Noel Coward health: Iconic film star died from heart attack – tips to prevent condition

Noël Coward's Christmas Spirits in rehearsals

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After his death in 1973, Noel Coward was described as a “master of sophisticated and daring comedy” by the New York Times. But that might be an understatement. The star was famous in the 1920s for films, dramas, musicals, and for creating his own music. His most famous work includes the play Cavalcade and the film Brief Encounter.

Coward, who was knighted in 1970 by Queen Elizabeth, died at the age of 73 while preparing his morning coffee, reported the New York Times.

The actor was staying in his villa on the north coast of Jamaica before he died.

He was buried on the island three days later.

Heart attacks were prevalent in the 1960s and 70s, making up over 40 percent of deaths in the UK.

The British Heart Foundation has reported that there were around 166,000 deaths from heart disease in 1961. These days, there are roughly only 64,000 deaths from the condition.

Heart disease is when the arteries are narrowed and less blood is passed through the heart.

One explanation for the lower rate of heart disease deaths is that smoking in Britain declined sharply between 1972 and 1994, according to the British Heart Foundation.

Smoke is known to increase the risk of heart disease.

This may be one factor that contributed to Coward’s death.

The star had a signature look which included him holding a cigarette in a fancy holder.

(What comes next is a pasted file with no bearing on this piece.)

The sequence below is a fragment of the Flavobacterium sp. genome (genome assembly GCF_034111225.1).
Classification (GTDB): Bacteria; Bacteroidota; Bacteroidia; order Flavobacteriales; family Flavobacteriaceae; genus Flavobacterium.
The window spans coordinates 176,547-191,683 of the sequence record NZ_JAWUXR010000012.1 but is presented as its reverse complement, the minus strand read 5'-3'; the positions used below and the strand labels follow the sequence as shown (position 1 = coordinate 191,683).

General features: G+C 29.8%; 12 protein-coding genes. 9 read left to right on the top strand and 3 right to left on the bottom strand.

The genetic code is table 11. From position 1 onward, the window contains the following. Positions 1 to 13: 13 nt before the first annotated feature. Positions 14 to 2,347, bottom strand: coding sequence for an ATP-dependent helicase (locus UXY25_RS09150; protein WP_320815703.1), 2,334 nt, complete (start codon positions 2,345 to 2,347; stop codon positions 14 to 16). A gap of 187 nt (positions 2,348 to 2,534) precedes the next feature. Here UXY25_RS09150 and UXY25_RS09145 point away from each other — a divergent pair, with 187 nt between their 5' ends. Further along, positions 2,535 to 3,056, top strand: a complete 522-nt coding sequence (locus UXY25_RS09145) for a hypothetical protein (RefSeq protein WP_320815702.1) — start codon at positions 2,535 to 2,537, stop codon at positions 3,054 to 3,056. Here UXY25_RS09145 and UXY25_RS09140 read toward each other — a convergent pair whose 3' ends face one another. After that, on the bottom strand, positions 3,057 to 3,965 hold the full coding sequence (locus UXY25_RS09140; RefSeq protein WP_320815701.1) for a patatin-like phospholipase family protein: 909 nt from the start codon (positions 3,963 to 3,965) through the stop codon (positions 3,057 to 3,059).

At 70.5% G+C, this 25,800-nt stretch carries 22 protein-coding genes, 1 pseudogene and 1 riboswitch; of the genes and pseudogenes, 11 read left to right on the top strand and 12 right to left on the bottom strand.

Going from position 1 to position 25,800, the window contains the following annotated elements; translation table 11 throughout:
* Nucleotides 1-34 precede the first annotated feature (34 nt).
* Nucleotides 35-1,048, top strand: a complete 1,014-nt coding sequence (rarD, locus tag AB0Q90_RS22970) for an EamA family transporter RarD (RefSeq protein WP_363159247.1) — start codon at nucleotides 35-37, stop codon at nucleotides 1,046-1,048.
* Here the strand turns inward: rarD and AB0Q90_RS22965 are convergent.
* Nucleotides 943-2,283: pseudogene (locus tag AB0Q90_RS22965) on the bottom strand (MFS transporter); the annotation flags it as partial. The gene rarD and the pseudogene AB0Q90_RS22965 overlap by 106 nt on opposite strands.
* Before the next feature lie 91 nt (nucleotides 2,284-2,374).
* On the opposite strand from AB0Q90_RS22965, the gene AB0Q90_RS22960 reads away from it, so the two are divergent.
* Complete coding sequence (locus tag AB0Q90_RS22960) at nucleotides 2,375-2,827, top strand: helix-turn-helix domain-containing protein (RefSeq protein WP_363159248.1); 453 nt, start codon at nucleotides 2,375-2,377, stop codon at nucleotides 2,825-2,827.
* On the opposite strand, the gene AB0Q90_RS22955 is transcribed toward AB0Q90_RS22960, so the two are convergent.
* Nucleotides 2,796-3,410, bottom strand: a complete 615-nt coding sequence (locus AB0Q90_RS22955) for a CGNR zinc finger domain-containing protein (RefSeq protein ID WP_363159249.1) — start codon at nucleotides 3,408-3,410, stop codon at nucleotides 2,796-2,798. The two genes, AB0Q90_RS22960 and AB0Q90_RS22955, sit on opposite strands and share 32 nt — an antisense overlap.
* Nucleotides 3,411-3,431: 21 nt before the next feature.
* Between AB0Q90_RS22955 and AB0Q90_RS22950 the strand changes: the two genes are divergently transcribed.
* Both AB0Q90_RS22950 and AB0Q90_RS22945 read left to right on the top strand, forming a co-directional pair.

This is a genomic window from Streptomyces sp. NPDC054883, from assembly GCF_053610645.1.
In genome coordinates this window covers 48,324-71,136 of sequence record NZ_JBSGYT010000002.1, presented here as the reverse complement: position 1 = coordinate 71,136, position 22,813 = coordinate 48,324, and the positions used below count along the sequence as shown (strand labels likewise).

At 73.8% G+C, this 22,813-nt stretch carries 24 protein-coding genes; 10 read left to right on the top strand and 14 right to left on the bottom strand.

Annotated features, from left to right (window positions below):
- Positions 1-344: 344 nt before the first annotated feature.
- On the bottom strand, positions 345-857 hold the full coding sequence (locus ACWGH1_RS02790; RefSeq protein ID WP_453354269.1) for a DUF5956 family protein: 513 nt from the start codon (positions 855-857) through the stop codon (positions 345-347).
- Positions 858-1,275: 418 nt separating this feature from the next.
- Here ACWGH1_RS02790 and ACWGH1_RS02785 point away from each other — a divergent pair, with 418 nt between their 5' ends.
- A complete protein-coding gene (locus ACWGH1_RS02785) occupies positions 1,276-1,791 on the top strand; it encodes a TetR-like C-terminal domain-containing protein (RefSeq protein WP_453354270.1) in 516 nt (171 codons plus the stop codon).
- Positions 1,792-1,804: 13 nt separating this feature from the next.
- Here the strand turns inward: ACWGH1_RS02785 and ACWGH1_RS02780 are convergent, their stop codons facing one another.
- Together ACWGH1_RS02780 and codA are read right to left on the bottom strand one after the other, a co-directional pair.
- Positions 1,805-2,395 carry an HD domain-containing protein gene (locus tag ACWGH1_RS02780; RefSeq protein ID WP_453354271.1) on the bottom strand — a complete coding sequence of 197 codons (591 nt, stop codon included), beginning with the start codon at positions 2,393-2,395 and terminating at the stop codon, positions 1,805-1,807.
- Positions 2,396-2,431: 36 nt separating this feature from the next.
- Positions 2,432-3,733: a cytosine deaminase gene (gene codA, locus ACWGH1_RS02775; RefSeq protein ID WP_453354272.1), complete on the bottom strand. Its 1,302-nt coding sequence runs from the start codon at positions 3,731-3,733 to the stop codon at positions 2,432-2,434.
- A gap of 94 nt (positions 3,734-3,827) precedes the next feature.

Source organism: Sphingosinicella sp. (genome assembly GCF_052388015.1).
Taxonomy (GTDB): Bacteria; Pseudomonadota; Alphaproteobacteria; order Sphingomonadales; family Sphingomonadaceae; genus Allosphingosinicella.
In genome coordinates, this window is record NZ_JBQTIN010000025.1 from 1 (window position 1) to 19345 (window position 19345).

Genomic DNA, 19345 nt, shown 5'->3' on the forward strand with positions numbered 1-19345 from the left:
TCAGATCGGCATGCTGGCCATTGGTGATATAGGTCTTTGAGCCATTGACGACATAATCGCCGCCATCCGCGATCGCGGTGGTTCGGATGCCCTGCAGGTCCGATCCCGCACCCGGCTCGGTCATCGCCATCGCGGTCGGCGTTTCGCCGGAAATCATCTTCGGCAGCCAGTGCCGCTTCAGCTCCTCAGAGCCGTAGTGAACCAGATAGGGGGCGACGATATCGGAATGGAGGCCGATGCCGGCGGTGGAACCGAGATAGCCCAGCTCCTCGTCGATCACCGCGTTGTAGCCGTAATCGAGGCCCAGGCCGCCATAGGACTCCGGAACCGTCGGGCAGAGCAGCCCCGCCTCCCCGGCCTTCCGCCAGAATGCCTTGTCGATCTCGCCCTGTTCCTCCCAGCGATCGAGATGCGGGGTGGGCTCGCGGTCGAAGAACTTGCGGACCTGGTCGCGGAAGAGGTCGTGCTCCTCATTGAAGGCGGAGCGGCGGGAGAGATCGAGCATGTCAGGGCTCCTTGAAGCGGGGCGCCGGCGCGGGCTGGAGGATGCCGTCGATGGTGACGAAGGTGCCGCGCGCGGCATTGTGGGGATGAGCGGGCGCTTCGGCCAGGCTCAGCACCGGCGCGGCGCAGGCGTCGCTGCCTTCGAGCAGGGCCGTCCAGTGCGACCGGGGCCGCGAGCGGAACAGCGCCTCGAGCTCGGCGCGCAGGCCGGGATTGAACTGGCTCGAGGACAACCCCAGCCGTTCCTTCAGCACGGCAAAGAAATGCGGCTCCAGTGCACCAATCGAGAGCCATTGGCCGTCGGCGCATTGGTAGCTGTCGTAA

Many of his film characters also used to smoke – way before the film industry started using fake cigarettes.

How does smoking increase the risk of heart disease?

Smoking is linked to heart disease because it bumps up the amount of plaque in your blood vessels.

Plaque is made up of a hard collection of materials such as cholesterol and waste products in the blood.

This can clog up your arteries meaning that less blood can flow to your heart.

Other factors that can increase the risk of heart disease, according to the NHS include not exercising regularly, having diabetes, and consuming a high-fat diet.

Cholesterol contributes to the build-up of plaques in your blood as well.

There are loads of everyday foods we all consume that can contribute to a higher risk of heart disease.

Hard cheese, cakes, biscuits, lard, butter, and meat pies are all foods the NHS recommends limiting.

It also advises that you should not eat more than six grams of sugar each day – as this can contribute to higher blood pressure.

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